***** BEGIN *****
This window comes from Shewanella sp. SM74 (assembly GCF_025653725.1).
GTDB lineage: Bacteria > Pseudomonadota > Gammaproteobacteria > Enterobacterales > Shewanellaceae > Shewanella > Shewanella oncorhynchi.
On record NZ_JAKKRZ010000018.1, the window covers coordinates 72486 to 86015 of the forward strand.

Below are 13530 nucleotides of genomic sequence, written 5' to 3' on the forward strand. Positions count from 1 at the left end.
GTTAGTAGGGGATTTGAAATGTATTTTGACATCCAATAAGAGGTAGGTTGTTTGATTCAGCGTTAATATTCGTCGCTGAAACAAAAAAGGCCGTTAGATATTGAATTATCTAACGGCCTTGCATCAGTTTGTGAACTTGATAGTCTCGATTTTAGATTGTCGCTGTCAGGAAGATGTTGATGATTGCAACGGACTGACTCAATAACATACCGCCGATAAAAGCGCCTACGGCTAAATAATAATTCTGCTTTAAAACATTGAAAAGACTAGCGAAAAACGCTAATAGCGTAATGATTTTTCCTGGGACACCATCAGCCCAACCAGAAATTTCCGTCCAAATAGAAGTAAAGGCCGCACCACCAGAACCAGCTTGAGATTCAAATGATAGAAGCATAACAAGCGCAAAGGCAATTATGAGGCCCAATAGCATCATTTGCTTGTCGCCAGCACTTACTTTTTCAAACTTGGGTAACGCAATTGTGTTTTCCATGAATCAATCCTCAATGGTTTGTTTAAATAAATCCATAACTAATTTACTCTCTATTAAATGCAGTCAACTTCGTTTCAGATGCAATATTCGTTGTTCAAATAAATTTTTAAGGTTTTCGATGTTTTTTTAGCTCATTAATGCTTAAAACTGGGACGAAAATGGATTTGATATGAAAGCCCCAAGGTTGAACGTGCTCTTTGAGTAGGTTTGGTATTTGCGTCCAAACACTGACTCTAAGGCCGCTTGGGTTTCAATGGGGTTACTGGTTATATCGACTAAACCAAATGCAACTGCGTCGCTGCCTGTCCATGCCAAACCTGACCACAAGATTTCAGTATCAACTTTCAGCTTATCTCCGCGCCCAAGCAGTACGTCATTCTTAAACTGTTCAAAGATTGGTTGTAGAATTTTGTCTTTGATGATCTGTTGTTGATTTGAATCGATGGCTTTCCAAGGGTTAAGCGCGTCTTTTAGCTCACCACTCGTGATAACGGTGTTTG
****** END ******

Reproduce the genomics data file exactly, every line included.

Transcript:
This window comes from Shewanella sp. SM74 (assembly GCF_025653725.1).
GTDB lineage: Bacteria > Pseudomonadota > Gammaproteobacteria > Enterobacterales > Shewanellaceae > Shewanella > Shewanella oncorhynchi.
On record NZ_JAKKRZ010000018.1, the window covers coordinates 72486 to 86015 of the forward strand.

Below are 13530 nucleotides of genomic sequence, written 5' to 3' on the forward strand. Positions count from 1 at the left end.
GTTAGTAGGGGATTTGAAATGTATTTTGACATCCAATAAGAGGTAGGTTGTTTGATTCAGCGTTAATATTCGTCGCTGAAACAAAAAAGGCCGTTAGATATTGAATTATCTAACGGCCTTGCATCAGTTTGTGAACTTGATAGTCTCGATTTTAGATTGTCGCTGTCAGGAAGATGTTGATGATTGCAACGGACTGACTCAATAACATACCGCCGATAAAAGCGCCTACGGCTAAATAATAATTCTGCTTTAAAACATTGAAAAGACTAGCGAAAAACGCTAATAGCGTAATGATTTTTCCTGGGACACCATCAGCCCAACCAGAAATTTCCGTCCAAATAGAAGTAAAGGCCGCACCACCAGAACCAGCTTGAGATTCAAATGATAGAAGCATAACAAGCGCAAAGGCAATTATGAGGCCCAATAGCATCATTTGCTTGTCGCCAGCACTTACTTTTTCAAACTTGGGTAACGCAATTGTGTTTTCCATGAATCAATCCTCAATGGTTTGTTTAAATAAATCCATAACTAATTTACTCTCTATTAAATGCAGTCAACTTCGTTTCAGATGCAATATTCGTTGTTCAAATAAATTTTTAAGGTTTTCGATGTTTTTTTAGCTCATTAATGCTTAAAACTGGGACGAAAATGGATTTGATATGAAAGCCCCAAGGTTGAACGTGCTCTTTGAGTAGGTTTGGTATTTGCGTCCAAACACTGACTCTAAGGCCGCTTGGGTTTCAATGGGGTTACTGGTTATATCGACTAAACCAAATGCAACTGCGTCGCTGCCTGTCCATGCCAAACCTGACCACAAGATTTCAGTATCAACTTTCAGCTTATCTCCGCGCCCAAGCAGTACGTCATTCTTAAACTGTTCAAAGATTGGTTGTAGAATTTTGTCTTTGATGATCTGTTGTTGATTTGAATCGATGGCTTTCCAAGGGTTAAGCGCGTCTTTTAGCTCACCACTCGTGATAACGGTGTTTG